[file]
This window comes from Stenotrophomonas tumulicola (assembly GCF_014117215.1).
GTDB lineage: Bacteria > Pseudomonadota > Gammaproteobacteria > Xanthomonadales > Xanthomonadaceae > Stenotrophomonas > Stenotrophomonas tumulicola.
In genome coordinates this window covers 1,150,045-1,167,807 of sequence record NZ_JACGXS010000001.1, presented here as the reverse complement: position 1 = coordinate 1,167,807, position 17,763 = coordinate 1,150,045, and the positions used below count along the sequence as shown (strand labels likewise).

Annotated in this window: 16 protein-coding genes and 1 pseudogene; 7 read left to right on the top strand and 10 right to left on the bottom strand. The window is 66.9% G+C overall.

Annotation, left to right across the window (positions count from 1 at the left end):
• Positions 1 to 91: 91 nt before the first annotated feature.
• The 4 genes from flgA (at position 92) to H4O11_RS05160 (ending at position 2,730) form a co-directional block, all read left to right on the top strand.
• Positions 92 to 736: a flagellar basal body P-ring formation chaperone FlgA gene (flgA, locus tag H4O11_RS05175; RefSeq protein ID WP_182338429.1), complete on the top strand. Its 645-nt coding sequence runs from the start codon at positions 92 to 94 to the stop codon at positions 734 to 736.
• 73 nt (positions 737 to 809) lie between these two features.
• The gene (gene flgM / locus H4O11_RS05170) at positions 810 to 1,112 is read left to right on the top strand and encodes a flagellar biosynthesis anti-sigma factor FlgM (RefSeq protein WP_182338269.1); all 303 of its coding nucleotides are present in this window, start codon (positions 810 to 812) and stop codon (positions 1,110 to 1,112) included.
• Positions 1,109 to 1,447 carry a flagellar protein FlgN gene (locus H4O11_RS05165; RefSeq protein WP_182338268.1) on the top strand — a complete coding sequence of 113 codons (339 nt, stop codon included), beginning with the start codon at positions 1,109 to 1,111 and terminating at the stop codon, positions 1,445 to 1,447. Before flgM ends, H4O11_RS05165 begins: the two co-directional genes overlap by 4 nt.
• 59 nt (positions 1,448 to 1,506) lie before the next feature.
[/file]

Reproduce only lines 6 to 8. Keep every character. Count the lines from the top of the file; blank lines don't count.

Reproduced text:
• Positions 1 to 91: 91 nt before the first annotated feature.
• The 4 genes from flgA (at position 92) to H4O11_RS05160 (ending at position 2,730) form a co-directional block, all read left to right on the top strand.
• Positions 92 to 736: a flagellar basal body P-ring formation chaperone FlgA gene (flgA, locus tag H4O11_RS05175; RefSeq protein ID WP_182338429.1), complete on the top strand. Its 645-nt coding sequence runs from the start codon at positions 92 to 94 to the stop codon at positions 734 to 736.